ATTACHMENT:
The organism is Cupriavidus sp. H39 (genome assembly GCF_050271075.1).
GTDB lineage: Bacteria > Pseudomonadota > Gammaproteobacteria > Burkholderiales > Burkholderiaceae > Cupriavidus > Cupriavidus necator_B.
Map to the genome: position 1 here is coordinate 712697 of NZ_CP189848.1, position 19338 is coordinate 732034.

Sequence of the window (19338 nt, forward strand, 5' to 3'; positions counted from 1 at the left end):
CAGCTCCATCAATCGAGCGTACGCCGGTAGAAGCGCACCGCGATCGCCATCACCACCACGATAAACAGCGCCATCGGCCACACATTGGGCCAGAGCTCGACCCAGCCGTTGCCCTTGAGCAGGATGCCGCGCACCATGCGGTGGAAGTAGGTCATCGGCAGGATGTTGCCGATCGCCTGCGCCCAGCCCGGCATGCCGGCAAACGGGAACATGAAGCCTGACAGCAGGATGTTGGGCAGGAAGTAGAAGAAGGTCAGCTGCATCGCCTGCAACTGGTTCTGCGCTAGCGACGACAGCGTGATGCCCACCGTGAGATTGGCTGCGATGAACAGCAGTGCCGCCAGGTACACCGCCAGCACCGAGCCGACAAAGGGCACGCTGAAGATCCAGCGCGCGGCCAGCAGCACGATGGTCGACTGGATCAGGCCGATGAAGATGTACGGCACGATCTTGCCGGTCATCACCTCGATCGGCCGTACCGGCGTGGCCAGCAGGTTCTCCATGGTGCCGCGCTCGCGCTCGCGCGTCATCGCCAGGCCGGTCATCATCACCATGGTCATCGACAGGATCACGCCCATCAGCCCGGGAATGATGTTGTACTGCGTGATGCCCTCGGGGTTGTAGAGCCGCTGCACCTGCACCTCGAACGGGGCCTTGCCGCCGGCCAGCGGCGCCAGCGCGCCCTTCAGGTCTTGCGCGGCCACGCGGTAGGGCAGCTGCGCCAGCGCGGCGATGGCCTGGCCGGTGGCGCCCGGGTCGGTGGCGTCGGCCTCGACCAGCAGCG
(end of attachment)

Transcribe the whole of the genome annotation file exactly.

The organism is Cupriavidus sp. H39 (genome assembly GCF_050271075.1).
GTDB lineage: Bacteria > Pseudomonadota > Gammaproteobacteria > Burkholderiales > Burkholderiaceae > Cupriavidus > Cupriavidus necator_B.
Map to the genome: position 1 here is coordinate 712697 of NZ_CP189848.1, position 19338 is coordinate 732034.

Sequence of the window (19338 nt, forward strand, 5' to 3'; positions counted from 1 at the left end):
CAGCTCCATCAATCGAGCGTACGCCGGTAGAAGCGCACCGCGATCGCCATCACCACCACGATAAACAGCGCCATCGGCCACACATTGGGCCAGAGCTCGACCCAGCCGTTGCCCTTGAGCAGGATGCCGCGCACCATGCGGTGGAAGTAGGTCATCGGCAGGATGTTGCCGATCGCCTGCGCCCAGCCCGGCATGCCGGCAAACGGGAACATGAAGCCTGACAGCAGGATGTTGGGCAGGAAGTAGAAGAAGGTCAGCTGCATCGCCTGCAACTGGTTCTGCGCTAGCGACGACAGCGTGATGCCCACCGTGAGATTGGCTGCGATGAACAGCAGTGCCGCCAGGTACACCGCCAGCACCGAGCCGACAAAGGGCACGCTGAAGATCCAGCGCGCGGCCAGCAGCACGATGGTCGACTGGATCAGGCCGATGAAGATGTACGGCACGATCTTGCCGGTCATCACCTCGATCGGCCGTACCGGCGTGGCCAGCAGGTTCTCCATGGTGCCGCGCTCGCGCTCGCGCGTCATCGCCAGGCCGGTCATCATCACCATGGTCATCGACAGGATCACGCCCATCAGCCCGGGAATGATGTTGTACTGCGTGATGCCCTCGGGGTTGTAGAGCCGCTGCACCTGCACCTCGAACGGGGCCTTGCCGCCGGCCAGCGGCGCCAGCGCGCCCTTCAGGTCTTGCGCGGCCACGCGGTAGGGCAGCTGCGCCAGCGCGGCGATGGCCTGGCCGGTGGCGCCCGGGTCGGTGGCGTCGGCCTCGACCAGCAGCG